Might the administrative state have expired quietly, six months ago? Arguably it did, if what we mean by the administrative state is the array of regulatory agencies, not only executing the law, but also creating binding new law without legislative consent. Bear with me.
The Congressional Review Act (CRA) provides a special fast-track mechanism that allows Congress to overturn an agency regulation within 60 session days of its issuance. Amendment and debate are limited on such resolutions of disapproval, so a simple majority of both houses will suffice to present it to the President for signature.
Ah, but therein lies the Catch-22. The President will naturally veto a resolution that disapproves of an action taken by his own agency. President Obama has done so five times. So, as a practical matter, Congress will always need a veto-proof 2/3 majority to overturn an administrative rule. The administrative agencies are well aware of this, and act accordingly.
The calculus changes, though, during a presidential transition. If a rule has not been exposed to the CRA for 60 session days when Congress adjourns, the clock will start over with the new Congress in January. At that point, the new Congress can submit a resolution of disapproval to the new President, who may well be inclined to sign it. Of course, Congress and a cooperative president can overturn any rule, of whatever vintage, by passing a statute. The difference is that it can do so with simple majorities, no risk of a filibuster, and less risk of a veto, by using the CRA mechanism across the span of a presidential transition.
Counting legislative session days is an arcane art, but the Congressional Research Service estimates that any rules issued by the Obama administration later than May 30, 2016, will be subject to a CRA veto in 2017. That covers quite a few rules, including some aggressively progressive ones, that will be evaluated by President Trump and the 115th Congress. This is the first time since the CRA was enacted that a new Republican President has taken office with a new Republican-controlled House and Senate. Actually, in 2001 the Republicans initially had 50 Senate seats, so they had control if Vice President Cheney cast a tie-breaking vote. That year marked the only time the CRA has been successfully used, overturning an unpopular ergonomics rule issued by the President Clinton’s OSHA. But Cheney did not need to weigh in; six Democratic Senators voted against the rule along with the Republicans.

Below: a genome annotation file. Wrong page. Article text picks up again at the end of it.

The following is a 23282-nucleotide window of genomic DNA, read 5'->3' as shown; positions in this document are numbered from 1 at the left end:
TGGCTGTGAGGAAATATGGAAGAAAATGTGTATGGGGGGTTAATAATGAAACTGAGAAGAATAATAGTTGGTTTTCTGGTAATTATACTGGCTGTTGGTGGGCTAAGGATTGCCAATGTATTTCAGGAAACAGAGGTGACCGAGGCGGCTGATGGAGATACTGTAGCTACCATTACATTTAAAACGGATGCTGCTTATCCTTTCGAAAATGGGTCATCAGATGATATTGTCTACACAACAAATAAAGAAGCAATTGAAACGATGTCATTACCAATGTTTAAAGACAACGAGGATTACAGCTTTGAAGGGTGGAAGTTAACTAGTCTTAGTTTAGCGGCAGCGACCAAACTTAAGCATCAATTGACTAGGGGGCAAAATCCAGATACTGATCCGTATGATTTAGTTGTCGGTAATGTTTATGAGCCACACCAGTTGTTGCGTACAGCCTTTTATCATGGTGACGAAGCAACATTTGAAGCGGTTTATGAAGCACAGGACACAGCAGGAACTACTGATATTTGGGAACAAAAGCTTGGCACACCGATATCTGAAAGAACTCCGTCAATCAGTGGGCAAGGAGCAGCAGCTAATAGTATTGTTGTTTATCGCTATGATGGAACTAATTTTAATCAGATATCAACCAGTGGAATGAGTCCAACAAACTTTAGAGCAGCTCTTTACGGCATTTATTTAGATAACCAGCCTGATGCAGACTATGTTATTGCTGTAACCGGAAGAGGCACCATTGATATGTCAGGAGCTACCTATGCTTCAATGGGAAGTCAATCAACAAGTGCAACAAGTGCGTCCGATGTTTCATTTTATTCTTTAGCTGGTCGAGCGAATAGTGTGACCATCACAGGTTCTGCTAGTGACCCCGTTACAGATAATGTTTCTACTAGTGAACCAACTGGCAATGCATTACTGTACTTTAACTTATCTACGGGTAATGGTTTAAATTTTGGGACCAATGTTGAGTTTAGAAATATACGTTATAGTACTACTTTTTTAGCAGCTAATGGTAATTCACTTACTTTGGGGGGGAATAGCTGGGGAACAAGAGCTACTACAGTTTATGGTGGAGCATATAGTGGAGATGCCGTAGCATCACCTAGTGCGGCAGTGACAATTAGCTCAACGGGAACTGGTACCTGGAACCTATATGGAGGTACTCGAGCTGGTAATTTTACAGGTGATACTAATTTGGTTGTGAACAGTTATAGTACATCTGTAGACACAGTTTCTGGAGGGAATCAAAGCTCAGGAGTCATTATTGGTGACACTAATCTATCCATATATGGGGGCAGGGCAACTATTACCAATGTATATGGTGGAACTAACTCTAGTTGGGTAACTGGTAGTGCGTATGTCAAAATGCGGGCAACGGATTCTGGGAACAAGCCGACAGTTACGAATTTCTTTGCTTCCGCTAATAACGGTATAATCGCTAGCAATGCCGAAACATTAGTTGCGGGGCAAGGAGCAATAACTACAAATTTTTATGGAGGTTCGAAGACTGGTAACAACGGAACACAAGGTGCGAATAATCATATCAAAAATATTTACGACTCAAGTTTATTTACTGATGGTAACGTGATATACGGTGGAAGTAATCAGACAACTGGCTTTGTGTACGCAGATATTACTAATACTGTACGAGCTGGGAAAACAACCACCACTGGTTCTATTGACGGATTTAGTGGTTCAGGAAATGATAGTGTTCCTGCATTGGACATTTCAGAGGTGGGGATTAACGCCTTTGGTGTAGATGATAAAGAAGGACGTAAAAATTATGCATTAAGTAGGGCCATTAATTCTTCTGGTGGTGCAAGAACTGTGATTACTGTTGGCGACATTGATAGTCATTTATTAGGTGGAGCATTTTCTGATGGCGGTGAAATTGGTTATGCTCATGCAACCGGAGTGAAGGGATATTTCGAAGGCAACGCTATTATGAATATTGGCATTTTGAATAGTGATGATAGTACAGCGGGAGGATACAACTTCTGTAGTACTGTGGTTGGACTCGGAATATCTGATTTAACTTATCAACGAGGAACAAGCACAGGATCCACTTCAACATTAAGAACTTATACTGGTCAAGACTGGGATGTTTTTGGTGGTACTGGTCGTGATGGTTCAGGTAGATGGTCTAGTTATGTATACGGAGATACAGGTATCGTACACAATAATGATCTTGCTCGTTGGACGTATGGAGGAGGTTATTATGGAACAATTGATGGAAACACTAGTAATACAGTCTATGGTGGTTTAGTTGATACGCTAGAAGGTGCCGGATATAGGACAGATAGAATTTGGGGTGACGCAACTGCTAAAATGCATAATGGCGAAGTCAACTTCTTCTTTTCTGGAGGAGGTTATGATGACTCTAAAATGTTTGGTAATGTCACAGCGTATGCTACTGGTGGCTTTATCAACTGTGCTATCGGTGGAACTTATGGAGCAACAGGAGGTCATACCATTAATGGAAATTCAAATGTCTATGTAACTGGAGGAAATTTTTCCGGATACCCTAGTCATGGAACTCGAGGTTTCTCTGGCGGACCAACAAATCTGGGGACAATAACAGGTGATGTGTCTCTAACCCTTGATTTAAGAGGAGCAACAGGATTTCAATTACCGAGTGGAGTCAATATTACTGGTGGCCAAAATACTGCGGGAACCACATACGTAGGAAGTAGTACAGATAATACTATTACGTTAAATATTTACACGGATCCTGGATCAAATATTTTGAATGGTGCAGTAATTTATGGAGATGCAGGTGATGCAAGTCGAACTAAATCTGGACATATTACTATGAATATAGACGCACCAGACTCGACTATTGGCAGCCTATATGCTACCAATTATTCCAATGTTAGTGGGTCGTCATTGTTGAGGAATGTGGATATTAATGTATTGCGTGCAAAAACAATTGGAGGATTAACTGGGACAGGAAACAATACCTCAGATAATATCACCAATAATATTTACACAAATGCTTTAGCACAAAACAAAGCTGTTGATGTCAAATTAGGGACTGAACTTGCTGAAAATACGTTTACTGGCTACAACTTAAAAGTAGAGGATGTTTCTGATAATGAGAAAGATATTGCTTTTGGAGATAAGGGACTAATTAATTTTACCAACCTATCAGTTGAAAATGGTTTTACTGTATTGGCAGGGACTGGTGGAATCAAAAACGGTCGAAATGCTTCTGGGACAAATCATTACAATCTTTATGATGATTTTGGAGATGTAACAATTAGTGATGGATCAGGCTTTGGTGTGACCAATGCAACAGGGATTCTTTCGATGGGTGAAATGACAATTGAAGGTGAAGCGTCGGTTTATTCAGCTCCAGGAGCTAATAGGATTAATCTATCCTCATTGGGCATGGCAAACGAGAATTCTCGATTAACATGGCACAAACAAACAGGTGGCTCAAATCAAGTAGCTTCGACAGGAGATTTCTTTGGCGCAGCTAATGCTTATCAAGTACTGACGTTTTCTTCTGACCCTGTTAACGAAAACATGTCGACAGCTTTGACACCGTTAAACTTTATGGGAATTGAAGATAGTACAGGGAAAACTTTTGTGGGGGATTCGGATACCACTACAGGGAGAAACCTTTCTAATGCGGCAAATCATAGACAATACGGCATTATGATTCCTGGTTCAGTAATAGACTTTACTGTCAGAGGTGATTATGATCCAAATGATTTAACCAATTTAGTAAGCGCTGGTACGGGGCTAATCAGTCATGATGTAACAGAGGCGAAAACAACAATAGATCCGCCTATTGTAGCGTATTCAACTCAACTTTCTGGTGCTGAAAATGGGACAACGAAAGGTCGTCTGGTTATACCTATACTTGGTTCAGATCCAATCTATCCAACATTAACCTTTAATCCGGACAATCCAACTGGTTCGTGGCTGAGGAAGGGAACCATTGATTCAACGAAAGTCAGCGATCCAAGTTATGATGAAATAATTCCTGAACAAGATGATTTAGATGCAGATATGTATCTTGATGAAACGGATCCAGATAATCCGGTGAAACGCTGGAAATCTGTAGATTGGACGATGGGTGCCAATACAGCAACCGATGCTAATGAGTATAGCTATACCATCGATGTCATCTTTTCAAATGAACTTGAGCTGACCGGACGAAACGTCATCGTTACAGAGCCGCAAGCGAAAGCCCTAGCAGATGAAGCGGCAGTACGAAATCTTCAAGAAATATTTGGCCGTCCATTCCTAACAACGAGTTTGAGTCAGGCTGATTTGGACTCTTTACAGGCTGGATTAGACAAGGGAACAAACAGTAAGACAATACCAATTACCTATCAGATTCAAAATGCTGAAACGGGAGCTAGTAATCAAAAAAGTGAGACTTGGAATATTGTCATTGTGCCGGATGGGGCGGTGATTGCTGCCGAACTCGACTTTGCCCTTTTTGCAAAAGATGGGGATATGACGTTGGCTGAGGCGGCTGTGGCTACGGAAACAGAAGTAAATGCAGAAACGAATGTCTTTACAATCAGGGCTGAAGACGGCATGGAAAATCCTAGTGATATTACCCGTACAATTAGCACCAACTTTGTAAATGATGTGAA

This time around there may be many more opportunities to exercise the CRA veto, which will keep Congress rather busy in the opening months of 2017. President-elect Trump has pledged dramatic reductions in the amount of federal regulation, and he will have few tools that work as decisively as the CRA. This will be an early test of President Trump’s ability to work with the congressional leadership, and of Speaker Ryan and Majority Leader McConnell’s ability to manage their chambers. After 60 session days of the new Congress, the CRA will lose its force, and things will go back to more-or-less normal.
Note that the CRA mechanism is distinct from the proposed REINS Act mechanism. Under REINS, Congress would need to approve of major regulations before they become effective; under the CRA rules become effective if Congress refrains from disapproving.
Still, this will be an interesting experiment to watch. For the six-months or so that the CRA window remains open, the constitutional state (you know, the one that holds elections, and has a bicameral legislature) will get its hands dirty wrestling with the complex matters that it customarily delegates to the administrative state. Will they enjoy it? Stay tuned.
The May 30 cutoff date for rules in CRA jeopardy is only an estimate, based on the House and Senate calendars for the current lame-duck session. If Congress decides to adjourn earlier, that date could move up. The Labor Department’s controversial overtime rule was published May 23, for example, and will soon acquire CRA immunity if the lame duck session continues. Which raises the question, what business are the House and Senate conducting that keeps them in town? Surely not to confirm President Obama’s nomination to the Supreme Court. If the 114th Congress is inclined to empower their successors, they might decide the best course is simply to wrap up early and adjourn. Thanksgiving is nigh, and we thank you for your service. Go! Fly away home!